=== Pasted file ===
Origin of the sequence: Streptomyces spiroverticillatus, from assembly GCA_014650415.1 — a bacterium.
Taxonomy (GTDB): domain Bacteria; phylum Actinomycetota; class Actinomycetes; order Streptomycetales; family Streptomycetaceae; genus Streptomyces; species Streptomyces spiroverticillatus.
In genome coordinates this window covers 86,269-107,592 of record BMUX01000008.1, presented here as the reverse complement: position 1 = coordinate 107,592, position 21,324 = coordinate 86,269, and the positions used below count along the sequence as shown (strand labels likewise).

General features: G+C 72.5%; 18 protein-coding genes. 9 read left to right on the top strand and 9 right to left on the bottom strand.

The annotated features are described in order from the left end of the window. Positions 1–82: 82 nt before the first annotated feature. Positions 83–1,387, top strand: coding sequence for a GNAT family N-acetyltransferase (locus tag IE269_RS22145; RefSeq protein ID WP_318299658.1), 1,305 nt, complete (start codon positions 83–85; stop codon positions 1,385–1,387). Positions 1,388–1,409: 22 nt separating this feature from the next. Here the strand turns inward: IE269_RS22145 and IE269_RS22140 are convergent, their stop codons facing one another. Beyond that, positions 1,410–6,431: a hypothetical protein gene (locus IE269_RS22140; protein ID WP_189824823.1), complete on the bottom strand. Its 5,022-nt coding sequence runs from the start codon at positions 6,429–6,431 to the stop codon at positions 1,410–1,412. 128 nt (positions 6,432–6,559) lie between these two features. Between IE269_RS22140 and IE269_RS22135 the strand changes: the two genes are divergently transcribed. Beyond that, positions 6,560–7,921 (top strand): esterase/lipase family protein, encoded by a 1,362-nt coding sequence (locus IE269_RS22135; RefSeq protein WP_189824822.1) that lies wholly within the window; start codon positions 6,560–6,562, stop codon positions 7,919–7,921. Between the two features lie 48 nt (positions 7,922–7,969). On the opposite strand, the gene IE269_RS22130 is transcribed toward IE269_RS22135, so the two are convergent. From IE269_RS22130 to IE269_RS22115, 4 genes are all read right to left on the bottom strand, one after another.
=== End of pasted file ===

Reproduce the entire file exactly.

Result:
Origin of the sequence: Streptomyces spiroverticillatus, from assembly GCA_014650415.1 — a bacterium.
Taxonomy (GTDB): domain Bacteria; phylum Actinomycetota; class Actinomycetes; order Streptomycetales; family Streptomycetaceae; genus Streptomyces; species Streptomyces spiroverticillatus.
In genome coordinates this window covers 86,269-107,592 of record BMUX01000008.1, presented here as the reverse complement: position 1 = coordinate 107,592, position 21,324 = coordinate 86,269, and the positions used below count along the sequence as shown (strand labels likewise).

General features: G+C 72.5%; 18 protein-coding genes. 9 read left to right on the top strand and 9 right to left on the bottom strand.

The annotated features are described in order from the left end of the window. Positions 1–82: 82 nt before the first annotated feature. Positions 83–1,387, top strand: coding sequence for a GNAT family N-acetyltransferase (locus tag IE269_RS22145; RefSeq protein ID WP_318299658.1), 1,305 nt, complete (start codon positions 83–85; stop codon positions 1,385–1,387). Positions 1,388–1,409: 22 nt separating this feature from the next. Here the strand turns inward: IE269_RS22145 and IE269_RS22140 are convergent, their stop codons facing one another. Beyond that, positions 1,410–6,431: a hypothetical protein gene (locus IE269_RS22140; protein ID WP_189824823.1), complete on the bottom strand. Its 5,022-nt coding sequence runs from the start codon at positions 6,429–6,431 to the stop codon at positions 1,410–1,412. 128 nt (positions 6,432–6,559) lie between these two features. Between IE269_RS22140 and IE269_RS22135 the strand changes: the two genes are divergently transcribed. Beyond that, positions 6,560–7,921 (top strand): esterase/lipase family protein, encoded by a 1,362-nt coding sequence (locus IE269_RS22135; RefSeq protein WP_189824822.1) that lies wholly within the window; start codon positions 6,560–6,562, stop codon positions 7,919–7,921. Between the two features lie 48 nt (positions 7,922–7,969). On the opposite strand, the gene IE269_RS22130 is transcribed toward IE269_RS22135, so the two are convergent. From IE269_RS22130 to IE269_RS22115, 4 genes are all read right to left on the bottom strand, one after another.